Engine's pre-tax profits go from red to black

Engine has posted pre-tax profits of £700,000 for the 2012 financial year, a notable improvement on the previous year's performance when the group lost £3.2 million.

Peter Scott: chief executive of Engine
Peter Scott: chief executive of Engine

Revenue for the 2012 financial year was £91.2 million, up 10 per cent on £82.9 million in 2011. This figure includes revenue from newly acquired businesses, however. On a like-for-like basis, turnover was up only five per cent in 2012.

Similarly, Engine’s key growth metric – earnings before interest, taxes, depreciation and amortisation (EBITDA) – was up marginally from £11.3 million to £11.4 million in 2012, but down seven per cent on a like-for-like basis.

Overall, Engine’s North American businesses outperformed the UK in 2012.

US shops Deep Focus and Noise won new business from Pernod Ricard, Nestlé and Tresemme, resulting in their combined revenue rising 24 per cent to £13.4 million. EBITDA at the US agencies doubled to £1.8 million.

At the UK agencies, EBITDA was down to £10.7 million, a 14 per cent drop on the previous year.

The reason that the UK and US figures are higher than the overall EBITDA is because these are the regional performances given before the Central Costs are taken into account.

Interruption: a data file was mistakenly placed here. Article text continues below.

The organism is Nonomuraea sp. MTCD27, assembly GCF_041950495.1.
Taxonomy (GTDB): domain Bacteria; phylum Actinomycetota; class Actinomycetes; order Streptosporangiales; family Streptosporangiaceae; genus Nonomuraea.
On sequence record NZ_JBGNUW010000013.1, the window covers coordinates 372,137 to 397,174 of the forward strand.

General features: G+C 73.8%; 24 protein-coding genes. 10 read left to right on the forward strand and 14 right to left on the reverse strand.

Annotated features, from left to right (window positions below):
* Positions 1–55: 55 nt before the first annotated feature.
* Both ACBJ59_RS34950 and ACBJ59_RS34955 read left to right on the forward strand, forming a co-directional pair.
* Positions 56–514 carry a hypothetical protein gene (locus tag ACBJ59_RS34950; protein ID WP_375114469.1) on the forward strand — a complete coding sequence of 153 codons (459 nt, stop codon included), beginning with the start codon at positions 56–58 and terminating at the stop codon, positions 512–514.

Engine blamed the drop on cancelled or deferred projects, which hit businesses such as Calling Brands, Transform and Fuel hard.

The digital agency Jam was one of the star performers in the UK, with turnover and EBITDA up 46 per cent and 45 per cent, respectively. No underlying figures were provided for the agency, which picked up accounts from Samsung and Tesco Mobile among others during 2012.

In August 2013, it emerged that Alex Miller, the founder and chief executive of Jam, and Jamie Kenny, the chief strategy officer, are to leave the agency later this year to pursue other interests.

Engine Group’s results were buoyed by a drop in one-off costs, which fell from £4.6 million in 2011 to £2.1 million in 2012. The drop was a result of Engine making fewer redundancies than expected, in addition to smaller expansion costs and bank refinancing fees.

The group also paid down its debt pile. On 31 December 2012, net debt (excluding a £32.5m HIG convertible loan note) was £33 million compared to £35.5 million at the end of 2011.

Peter Scott, the group chief executive of Engine, said: "In 2012 we focused the business on strengthening management, improving processes and enhancing the way we bring our range of services together for the benefit of clients.

"2012 was also a year of consolidation where we consciously invested ahead of revenue in areas such as digital, client service, and new business development, in order to provide a firm foundation for future growth."

Engine said its medium-term objective is to expand in the US and Asia through acquisitions and start-ups.

Scott said: "We continue to invest heavily in our businesses to provide broader and stronger platforms in what is an ever-changing media and technology environment."

In August last year, Scott tipped "strong growth" in 2012, after a "disappointing 2011".

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